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Eleanor Roosevelt


America's most influential First Lady blazed paths for women and led the battle for social justice everywhere


When Eleanor Roosevelt journeyed to New York City a week after her husband's funeral in April 1945, a cluster of reporters were waiting at the door of her Washington Square apartment. "The story is over," she said simply, assuming that her words and opinions would no longer be of interest once her husband was dead and she was no longer First Lady. She could not have been more mistaken. As the years have passed, Eleanor Roosevelt's influence and stature have continued to grow. Today she remains a powerful inspiration to leaders in both the civil rights and women's movements.

But 13 years after her marriage, and after bearing six children, Eleanor resumed the search for her identity. The voyage began with a shock: the discovery in 1918 of love letters revealing that Franklin was involved with Lucy Mercer. "The bottom dropped out of my own particular world," she later said. "I faced myself, my surroundings, my world, honestly for the first time." There was talk of divorce, but when Franklin promised never to see Lucy again, the marriage continued. For Eleanor a new path had opened, a possibility of standing apart from Franklin. No longer would she define herself solely in terms of his wants and needs. A new relationship was forged, on terms wholly different from the old.

She turned her energies to a variety of reformist organizations, joining a circle of postsuffrage feminists dedicated to the abolition of child labour, the establishment of a minimum wage and the passage of legislation to protect workers. In the process she discovered that she had talents--for public speaking, for organizing, for articulating social problems. She formed an extraordinary constellation of lifelong female friends, who helped to assuage an enduring sense of loneliness. When Franklin was paralyzed by polio in 1921, her political activism became an even more vital force. She became Franklin's "eyes and ears," travelling the country gathering the grass-roots knowledge he needed to understand the people he governed.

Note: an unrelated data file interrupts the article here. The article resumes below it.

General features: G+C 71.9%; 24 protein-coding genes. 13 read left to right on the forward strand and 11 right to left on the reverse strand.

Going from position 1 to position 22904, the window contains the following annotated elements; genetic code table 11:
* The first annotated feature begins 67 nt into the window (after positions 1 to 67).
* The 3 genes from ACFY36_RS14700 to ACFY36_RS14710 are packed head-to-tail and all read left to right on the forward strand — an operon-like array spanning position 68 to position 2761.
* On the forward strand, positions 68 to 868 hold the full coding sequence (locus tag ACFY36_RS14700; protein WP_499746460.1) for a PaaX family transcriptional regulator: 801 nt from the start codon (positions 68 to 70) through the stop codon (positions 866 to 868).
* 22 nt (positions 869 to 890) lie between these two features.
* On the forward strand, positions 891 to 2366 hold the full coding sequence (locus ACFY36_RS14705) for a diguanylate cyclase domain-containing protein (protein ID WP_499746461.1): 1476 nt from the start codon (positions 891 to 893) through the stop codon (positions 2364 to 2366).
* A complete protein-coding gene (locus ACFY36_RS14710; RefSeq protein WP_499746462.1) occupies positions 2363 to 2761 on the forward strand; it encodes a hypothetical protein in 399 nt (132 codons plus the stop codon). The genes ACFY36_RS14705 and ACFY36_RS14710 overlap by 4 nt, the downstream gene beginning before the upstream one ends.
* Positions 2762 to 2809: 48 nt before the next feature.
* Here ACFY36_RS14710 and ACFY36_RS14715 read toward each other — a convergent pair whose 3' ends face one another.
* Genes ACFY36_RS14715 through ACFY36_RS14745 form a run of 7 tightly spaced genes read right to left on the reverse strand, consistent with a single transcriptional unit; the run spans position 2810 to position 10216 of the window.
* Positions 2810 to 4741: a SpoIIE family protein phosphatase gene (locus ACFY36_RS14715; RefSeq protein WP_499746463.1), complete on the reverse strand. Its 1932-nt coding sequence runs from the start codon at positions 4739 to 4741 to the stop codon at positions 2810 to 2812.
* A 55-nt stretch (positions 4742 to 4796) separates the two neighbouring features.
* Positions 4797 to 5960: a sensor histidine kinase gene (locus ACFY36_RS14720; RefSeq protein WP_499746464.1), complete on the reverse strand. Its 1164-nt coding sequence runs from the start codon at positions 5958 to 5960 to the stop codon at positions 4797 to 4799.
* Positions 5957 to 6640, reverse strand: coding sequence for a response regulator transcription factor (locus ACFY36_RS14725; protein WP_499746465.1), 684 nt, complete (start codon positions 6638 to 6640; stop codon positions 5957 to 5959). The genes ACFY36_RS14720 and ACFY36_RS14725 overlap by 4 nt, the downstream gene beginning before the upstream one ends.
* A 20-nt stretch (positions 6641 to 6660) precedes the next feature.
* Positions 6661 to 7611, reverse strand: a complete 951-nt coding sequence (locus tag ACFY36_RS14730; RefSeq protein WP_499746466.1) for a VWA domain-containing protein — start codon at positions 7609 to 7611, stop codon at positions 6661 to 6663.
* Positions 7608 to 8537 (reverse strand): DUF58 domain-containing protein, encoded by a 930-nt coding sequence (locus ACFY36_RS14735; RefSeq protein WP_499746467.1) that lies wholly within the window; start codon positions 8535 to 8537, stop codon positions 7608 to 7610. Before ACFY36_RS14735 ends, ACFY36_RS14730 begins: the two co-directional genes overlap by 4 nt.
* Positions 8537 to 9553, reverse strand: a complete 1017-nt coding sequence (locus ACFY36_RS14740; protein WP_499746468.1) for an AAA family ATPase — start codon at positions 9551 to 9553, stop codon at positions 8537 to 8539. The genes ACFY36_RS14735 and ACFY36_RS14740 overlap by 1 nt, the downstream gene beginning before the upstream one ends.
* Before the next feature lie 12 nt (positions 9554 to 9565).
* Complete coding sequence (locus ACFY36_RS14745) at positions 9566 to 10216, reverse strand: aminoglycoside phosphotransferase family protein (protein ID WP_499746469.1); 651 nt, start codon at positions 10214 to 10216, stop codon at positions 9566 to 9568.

They made an exceptional team. She was more earnest, less devious, less patient, less fun, more uncompromisingly moral; he possessed the more trustworthy political talent, the more finely tuned sense of timing, the better feel for the citizenry, the smarter understanding of how to get things done. But they were linked by indissoluble bonds. Together they mobilized the American people to effect enduring changes in the political and social landscape of the nation.

Nowhere was Eleanor's influence greater than in civil rights. In her travels around the country, she developed a sophisticated understanding of race relations. When she first began inspecting New Deal programs in the South, she was stunned to find that blacks were being systematically discriminated against at every turn. Citing statistics to back up her story, she would interrupt her husband at any time, barging into his cocktail hour when he wanted only to relax, cross-examining him at dinner, handing him memos to read late at night. But her confrontational style compelled him to sign a series of Executive Orders barring discrimination in the administration of various New Deal projects. From that point on, African Americans' share in the New Deal work projects expanded, and Eleanor's independent legacy began to grow.

She understood, for instance, the importance of symbolism in fighting discrimination. In 1938, while attending the Southern Conference for Human Welfare in Birmingham, Ala., she refused to abide by a segregation ordinance that required her to sit in the white section of the auditorium, apart from her black friends. The following year, she publicly resigned from the Daughters of the American Revolution after it barred the black singer Marian Anderson from its auditorium.

During World War II, Eleanor remained an uncompromising voice on civil rights, insisting that America could not fight racism abroad while tolerating it at home. Progress was slow, but her continuing intervention led to broadened opportunities for blacks in the factories and shipyards at home and in the armed forces overseas. Eleanor's positions on civil rights were far in advance of her time: 10 years before the Supreme Court rejected the "separate but equal" doctrine, Eleanor argued that equal facilities were not enough: "The basic fact of segregation, which warps and twists the lives of our Negro population, is itself discriminatory."